Atmospheric and Climate Sciences, 2013, 3, 475-480
http://dx.doi.org/10.4236/acs.2013.34049 Published Online October 2013 (http://www.scirp.org/journal/acs)
Variation of Total Ozone during 24 August 2005
Magnetic Storm: A Case Study
Gustavo A. Mansilla1,2
1Departamento de Física, Facultad de Ciencias Exactas y Tecnología, Universidad Nacional de Tucumán,
San Miguel de Tucumán, Argentina
2Consejo Nacional de Investigaciones Científicas y Técnicas, Buenos Aires, Argentina
Received June 11, 2013; revised July 13, 2013; accepted July 21, 2013
Copyright © 2013 Gustavo A. Mansilla. This is an open access article distributed under the Creative Commons Attribution License,
which permits unrestricted use, distribution, and reproduction in any medium, provided the original work is properly cited.
This paper presents the longitudinal distribution of total ozone along several latitudinal circles from both hemispheres
during a strong geomagnetic storm that occurred on 24 August 2005 after a solar proton event (the maximum flux of
protons with energy > 10 MeV was 1.70 × 107 protons cm−2·day−1·sr−1 on 23 August). For that, we use average daily
values of total ozone observations (=column ozone amount) in Dobson units for the period 18-25 August 2005 (ob-
tained from the Total Ozone Mapping Spectrometer, TOMS). The considered storm occurred after a relatively quiet
geomagnetic period and it is not superposed by another perturbation, which permit us to identify clearly the effects of
the geomagnetic storm on total ozone. The results show statistically significant decreases in ozone along the latitudinal
circles 70˚N and 70˚S (summer and winter), no statistically significant effects at middle latitudes (40˚S) and sparse sta-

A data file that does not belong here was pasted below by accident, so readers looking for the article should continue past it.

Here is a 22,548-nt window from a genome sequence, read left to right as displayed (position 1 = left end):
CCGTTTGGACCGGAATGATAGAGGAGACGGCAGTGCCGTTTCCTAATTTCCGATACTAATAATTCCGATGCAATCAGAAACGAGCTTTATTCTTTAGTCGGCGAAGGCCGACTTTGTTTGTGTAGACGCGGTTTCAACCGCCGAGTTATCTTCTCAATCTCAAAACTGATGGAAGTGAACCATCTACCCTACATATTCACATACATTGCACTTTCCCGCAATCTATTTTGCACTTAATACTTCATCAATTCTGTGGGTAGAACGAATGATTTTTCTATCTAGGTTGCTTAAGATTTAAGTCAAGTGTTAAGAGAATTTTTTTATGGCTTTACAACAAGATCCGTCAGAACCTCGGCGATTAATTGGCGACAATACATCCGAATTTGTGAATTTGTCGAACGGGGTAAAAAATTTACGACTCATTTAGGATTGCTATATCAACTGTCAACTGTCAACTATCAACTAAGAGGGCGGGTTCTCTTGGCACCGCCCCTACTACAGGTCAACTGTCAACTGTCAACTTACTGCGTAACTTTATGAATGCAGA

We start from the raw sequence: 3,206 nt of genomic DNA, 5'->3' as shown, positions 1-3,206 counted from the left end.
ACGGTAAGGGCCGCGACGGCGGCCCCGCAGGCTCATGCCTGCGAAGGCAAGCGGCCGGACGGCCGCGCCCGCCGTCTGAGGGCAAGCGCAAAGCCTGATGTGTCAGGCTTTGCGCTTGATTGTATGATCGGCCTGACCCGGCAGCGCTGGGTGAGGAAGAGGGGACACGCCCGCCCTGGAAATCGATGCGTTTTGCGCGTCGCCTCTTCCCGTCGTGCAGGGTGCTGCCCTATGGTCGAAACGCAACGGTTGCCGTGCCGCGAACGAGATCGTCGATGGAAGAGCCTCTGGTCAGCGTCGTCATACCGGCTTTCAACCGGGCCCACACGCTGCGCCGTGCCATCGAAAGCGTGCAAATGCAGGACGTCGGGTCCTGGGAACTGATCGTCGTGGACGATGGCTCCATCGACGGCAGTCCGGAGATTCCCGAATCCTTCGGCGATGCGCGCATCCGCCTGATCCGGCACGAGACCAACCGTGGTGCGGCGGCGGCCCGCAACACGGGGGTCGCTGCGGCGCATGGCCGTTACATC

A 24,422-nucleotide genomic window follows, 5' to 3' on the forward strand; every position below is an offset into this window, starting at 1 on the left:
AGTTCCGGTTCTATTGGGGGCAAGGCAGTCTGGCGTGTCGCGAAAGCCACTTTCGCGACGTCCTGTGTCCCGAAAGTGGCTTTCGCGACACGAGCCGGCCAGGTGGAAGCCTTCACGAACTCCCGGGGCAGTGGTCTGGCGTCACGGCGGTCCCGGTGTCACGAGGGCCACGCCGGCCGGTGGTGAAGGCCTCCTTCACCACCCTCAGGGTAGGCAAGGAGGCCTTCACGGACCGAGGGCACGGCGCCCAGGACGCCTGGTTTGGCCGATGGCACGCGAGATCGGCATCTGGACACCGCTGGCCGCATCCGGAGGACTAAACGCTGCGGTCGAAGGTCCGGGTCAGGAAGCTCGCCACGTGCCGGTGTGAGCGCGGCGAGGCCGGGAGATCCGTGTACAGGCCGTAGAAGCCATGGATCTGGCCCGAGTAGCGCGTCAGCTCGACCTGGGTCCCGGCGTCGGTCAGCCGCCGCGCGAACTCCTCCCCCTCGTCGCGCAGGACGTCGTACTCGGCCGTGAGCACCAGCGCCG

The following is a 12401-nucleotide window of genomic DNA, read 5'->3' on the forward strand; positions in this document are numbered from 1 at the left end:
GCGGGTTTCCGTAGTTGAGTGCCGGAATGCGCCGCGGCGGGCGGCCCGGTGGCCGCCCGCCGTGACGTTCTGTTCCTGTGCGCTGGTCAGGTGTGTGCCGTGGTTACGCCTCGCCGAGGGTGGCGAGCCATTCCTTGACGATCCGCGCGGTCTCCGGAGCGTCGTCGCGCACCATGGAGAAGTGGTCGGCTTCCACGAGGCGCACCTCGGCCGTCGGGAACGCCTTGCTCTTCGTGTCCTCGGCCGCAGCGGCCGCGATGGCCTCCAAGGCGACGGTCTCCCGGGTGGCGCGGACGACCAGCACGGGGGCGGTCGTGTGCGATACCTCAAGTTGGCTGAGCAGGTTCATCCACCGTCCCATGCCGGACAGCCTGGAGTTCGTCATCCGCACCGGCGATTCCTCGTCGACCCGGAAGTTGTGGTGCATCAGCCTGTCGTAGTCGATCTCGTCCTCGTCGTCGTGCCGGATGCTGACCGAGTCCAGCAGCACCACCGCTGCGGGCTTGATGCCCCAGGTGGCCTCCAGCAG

tistically significant increases at low latitudes (20˚S). The role of some mechanisms to explain the features observed is
Keywords: Solar Proton Event; Geomagnetic Storm; Ozone; Hemispheres
Solar Proton Events (SPEs) occur when protons with
very high energy are emitted by the Sun during solar
flares or coronal mass ejections (CME), sometimes to-
ward the Earth. High energy solar protons can penetrate
the Earth’s magnetic field near the poles. These protons
penetrate into the atmosphere, typically to the 40 to 80
km height. Only 12 - 15 events per solar cycle can be
recorded at the ground level . In this way, they pro-
vide a direct connection between the Sun and the Earth’s
middle atmosphere . Geomagnetic storms (temporary
disturbances of the Earth’s magnetic field) can be ex-
pected during solar flares and CMEs but not because of
the increase of charged particles into the Earth’s magne-
tosphere. They can occur when the interplanetary mag-
netic field (IMF) is southward and the solar wind crosses
the Earth for long duration of time or in shorter more
energetic bursts (flares/CMEs). When the IMF is south-
ward, a magnetic reconnection of the dayside magneto-
pause is produced, rapidly injecting magnetic and parti-
cle energy into the Earth’s magnetosphere.
Geomagnetic storms cause large disturbances in the
upper atmosphere (ionosphere and thermosphere) includ-
ing also the middle atmosphere and the troposphere [3,4].
Solar energetic particles which reach middle atmosphere
cause ionization of air molecules. As the ionized mole-
cules recombine, they produce nitrogen and hydrogen
oxides which can affect ozone through odd nitrogen NOy
and odd hydrogen HOx catalytic reactions (see e.g., 
for details). Decreases of ozone in the middle atmosphere